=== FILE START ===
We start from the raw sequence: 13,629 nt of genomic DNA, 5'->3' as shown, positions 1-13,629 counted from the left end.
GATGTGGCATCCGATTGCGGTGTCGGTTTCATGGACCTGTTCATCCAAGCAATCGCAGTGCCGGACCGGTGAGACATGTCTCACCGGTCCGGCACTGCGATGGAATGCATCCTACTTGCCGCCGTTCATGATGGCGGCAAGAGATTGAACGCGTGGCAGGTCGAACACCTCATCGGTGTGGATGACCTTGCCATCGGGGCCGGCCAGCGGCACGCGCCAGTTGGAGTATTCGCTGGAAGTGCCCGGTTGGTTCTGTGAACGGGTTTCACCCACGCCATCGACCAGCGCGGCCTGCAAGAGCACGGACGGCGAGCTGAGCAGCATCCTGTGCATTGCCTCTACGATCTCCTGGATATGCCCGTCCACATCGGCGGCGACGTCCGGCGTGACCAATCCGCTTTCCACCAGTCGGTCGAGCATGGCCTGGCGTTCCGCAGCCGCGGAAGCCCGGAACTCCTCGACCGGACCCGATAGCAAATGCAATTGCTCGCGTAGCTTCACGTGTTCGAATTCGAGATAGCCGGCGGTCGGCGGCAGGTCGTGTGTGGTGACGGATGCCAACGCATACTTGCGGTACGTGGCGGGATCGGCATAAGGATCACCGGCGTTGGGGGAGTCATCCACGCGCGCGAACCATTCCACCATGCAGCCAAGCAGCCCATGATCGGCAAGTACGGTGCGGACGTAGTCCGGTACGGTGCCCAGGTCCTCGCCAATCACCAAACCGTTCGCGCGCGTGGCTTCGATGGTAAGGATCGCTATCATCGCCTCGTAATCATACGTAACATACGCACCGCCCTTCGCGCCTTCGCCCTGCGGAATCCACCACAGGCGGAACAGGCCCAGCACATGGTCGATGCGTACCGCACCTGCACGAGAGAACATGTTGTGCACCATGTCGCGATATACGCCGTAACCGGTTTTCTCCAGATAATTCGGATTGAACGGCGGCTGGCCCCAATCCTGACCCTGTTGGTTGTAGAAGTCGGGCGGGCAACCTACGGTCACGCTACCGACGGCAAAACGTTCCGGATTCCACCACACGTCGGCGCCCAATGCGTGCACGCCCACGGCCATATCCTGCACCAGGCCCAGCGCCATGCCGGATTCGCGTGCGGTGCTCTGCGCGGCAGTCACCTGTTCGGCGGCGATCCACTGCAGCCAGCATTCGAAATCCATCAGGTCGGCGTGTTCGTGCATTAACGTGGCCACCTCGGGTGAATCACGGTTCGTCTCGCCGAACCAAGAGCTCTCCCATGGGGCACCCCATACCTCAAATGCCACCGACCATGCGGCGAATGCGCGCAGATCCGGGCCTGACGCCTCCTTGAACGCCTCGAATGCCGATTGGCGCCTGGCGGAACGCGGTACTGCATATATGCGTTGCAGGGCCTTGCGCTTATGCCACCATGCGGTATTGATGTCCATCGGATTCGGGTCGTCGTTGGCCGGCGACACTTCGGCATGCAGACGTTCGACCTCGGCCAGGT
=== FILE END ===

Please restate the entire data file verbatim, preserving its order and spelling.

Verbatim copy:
We start from the raw sequence: 13,629 nt of genomic DNA, 5'->3' as shown, positions 1-13,629 counted from the left end.
GATGTGGCATCCGATTGCGGTGTCGGTTTCATGGACCTGTTCATCCAAGCAATCGCAGTGCCGGACCGGTGAGACATGTCTCACCGGTCCGGCACTGCGATGGAATGCATCCTACTTGCCGCCGTTCATGATGGCGGCAAGAGATTGAACGCGTGGCAGGTCGAACACCTCATCGGTGTGGATGACCTTGCCATCGGGGCCGGCCAGCGGCACGCGCCAGTTGGAGTATTCGCTGGAAGTGCCCGGTTGGTTCTGTGAACGGGTTTCACCCACGCCATCGACCAGCGCGGCCTGCAAGAGCACGGACGGCGAGCTGAGCAGCATCCTGTGCATTGCCTCTACGATCTCCTGGATATGCCCGTCCACATCGGCGGCGACGTCCGGCGTGACCAATCCGCTTTCCACCAGTCGGTCGAGCATGGCCTGGCGTTCCGCAGCCGCGGAAGCCCGGAACTCCTCGACCGGACCCGATAGCAAATGCAATTGCTCGCGTAGCTTCACGTGTTCGAATTCGAGATAGCCGGCGGTCGGCGGCAGGTCGTGTGTGGTGACGGATGCCAACGCATACTTGCGGTACGTGGCGGGATCGGCATAAGGATCACCGGCGTTGGGGGAGTCATCCACGCGCGCGAACCATTCCACCATGCAGCCAAGCAGCCCATGATCGGCAAGTACGGTGCGGACGTAGTCCGGTACGGTGCCCAGGTCCTCGCCAATCACCAAACCGTTCGCGCGCGTGGCTTCGATGGTAAGGATCGCTATCATCGCCTCGTAATCATACGTAACATACGCACCGCCCTTCGCGCCTTCGCCCTGCGGAATCCACCACAGGCGGAACAGGCCCAGCACATGGTCGATGCGTACCGCACCTGCACGAGAGAACATGTTGTGCACCATGTCGCGATATACGCCGTAACCGGTTTTCTCCAGATAATTCGGATTGAACGGCGGCTGGCCCCAATCCTGACCCTGTTGGTTGTAGAAGTCGGGCGGGCAACCTACGGTCACGCTACCGACGGCAAAACGTTCCGGATTCCACCACACGTCGGCGCCCAATGCGTGCACGCCCACGGCCATATCCTGCACCAGGCCCAGCGCCATGCCGGATTCGCGTGCGGTGCTCTGCGCGGCAGTCACCTGTTCGGCGGCGATCCACTGCAGCCAGCATTCGAAATCCATCAGGTCGGCGTGTTCGTGCATTAACGTGGCCACCTCGGGTGAATCACGGTTCGTCTCGCCGAACCAAGAGCTCTCCCATGGGGCACCCCATACCTCAAATGCCACCGACCATGCGGCGAATGCGCGCAGATCCGGGCCTGACGCCTCCTTGAACGCCTCGAATGCCGATTGGCGCCTGGCGGAACGCGGTACTGCATATATGCGTTGCAGGGCCTTGCGCTTATGCCACCATGCGGTATTGATGTCCATCGGATTCGGGTCGTCGTTGGCCGGCGACACTTCGGCATGCAGACGTTCGACCTCGGCCAGGT